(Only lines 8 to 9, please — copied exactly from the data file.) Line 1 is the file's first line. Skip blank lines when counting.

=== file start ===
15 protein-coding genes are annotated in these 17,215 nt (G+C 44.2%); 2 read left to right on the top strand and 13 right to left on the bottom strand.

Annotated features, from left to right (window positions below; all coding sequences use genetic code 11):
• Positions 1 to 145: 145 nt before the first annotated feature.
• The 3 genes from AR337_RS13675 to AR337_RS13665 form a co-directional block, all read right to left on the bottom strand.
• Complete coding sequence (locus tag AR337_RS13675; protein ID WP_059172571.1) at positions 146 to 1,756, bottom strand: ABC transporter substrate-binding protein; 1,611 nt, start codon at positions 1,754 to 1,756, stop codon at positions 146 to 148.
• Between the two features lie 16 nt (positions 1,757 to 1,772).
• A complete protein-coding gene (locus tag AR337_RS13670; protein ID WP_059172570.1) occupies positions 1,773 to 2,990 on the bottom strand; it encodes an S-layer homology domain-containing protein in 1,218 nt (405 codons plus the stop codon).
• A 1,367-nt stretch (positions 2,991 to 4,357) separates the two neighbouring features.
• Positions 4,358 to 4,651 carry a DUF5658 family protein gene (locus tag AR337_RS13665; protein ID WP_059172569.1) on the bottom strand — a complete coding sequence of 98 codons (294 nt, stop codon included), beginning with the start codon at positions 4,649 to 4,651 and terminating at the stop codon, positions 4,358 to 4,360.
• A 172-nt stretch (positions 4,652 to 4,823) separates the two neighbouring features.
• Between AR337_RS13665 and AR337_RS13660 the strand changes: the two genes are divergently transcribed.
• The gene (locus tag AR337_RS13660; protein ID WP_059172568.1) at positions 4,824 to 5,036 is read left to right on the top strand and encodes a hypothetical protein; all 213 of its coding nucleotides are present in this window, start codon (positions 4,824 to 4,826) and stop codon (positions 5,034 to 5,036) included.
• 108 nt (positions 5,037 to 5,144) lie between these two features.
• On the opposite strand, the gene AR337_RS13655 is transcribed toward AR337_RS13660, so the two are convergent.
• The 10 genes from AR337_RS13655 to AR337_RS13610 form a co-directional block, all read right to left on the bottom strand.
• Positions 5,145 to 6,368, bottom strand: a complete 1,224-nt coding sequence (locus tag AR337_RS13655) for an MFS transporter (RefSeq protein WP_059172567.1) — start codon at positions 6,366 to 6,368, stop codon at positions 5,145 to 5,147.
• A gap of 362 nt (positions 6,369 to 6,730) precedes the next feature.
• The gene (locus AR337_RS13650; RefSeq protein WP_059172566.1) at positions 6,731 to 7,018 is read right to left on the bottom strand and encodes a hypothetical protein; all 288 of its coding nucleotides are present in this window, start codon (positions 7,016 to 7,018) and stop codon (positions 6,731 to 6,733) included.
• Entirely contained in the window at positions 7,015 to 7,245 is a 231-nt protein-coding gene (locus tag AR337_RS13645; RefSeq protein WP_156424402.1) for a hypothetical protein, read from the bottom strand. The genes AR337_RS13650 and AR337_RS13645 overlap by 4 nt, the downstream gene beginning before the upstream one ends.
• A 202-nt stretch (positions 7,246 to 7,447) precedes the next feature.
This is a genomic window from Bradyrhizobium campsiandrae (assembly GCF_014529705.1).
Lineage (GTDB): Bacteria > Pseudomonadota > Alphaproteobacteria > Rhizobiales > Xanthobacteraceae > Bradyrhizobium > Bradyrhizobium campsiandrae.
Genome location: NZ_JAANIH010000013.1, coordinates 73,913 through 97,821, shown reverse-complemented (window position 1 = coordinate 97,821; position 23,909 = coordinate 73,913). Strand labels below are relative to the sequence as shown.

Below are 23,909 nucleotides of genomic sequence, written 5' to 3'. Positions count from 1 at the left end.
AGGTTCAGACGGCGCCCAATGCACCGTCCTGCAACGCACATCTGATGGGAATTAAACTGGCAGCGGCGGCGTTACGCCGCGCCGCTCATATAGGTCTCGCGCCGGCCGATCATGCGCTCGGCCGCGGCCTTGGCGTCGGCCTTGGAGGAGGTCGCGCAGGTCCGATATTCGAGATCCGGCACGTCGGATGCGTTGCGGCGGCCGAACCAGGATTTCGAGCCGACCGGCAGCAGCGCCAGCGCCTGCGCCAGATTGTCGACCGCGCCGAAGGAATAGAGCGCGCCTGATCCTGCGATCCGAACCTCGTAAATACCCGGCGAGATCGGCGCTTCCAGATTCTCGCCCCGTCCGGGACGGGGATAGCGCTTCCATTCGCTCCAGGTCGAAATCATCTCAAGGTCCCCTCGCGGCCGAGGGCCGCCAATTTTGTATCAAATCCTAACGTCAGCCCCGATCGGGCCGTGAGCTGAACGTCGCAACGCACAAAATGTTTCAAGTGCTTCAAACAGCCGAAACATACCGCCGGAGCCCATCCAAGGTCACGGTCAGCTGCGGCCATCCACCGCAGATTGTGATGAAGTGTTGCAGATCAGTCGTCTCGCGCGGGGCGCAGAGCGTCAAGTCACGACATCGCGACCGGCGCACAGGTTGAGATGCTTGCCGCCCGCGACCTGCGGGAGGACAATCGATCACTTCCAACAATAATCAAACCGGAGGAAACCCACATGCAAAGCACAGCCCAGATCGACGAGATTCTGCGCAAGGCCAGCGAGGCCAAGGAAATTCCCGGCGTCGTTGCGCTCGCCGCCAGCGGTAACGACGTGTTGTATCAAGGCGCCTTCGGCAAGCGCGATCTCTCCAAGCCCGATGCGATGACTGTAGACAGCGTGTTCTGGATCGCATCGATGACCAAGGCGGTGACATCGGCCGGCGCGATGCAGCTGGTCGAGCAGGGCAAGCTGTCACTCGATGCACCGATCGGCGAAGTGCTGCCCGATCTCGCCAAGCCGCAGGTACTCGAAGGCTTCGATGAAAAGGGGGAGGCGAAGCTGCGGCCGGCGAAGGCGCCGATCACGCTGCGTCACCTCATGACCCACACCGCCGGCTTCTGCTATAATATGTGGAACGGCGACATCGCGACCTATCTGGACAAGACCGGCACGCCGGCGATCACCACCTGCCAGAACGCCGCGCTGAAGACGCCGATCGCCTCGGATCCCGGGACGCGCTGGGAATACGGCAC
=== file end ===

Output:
• A 1,367-nt stretch (positions 2,991 to 4,357) separates the two neighbouring features.
• Positions 4,358 to 4,651 carry a DUF5658 family protein gene (locus tag AR337_RS13665; protein ID WP_059172569.1) on the bottom strand — a complete coding sequence of 98 codons (294 nt, stop codon included), beginning with the start codon at positions 4,649 to 4,651 and terminating at the stop codon, positions 4,358 to 4,360.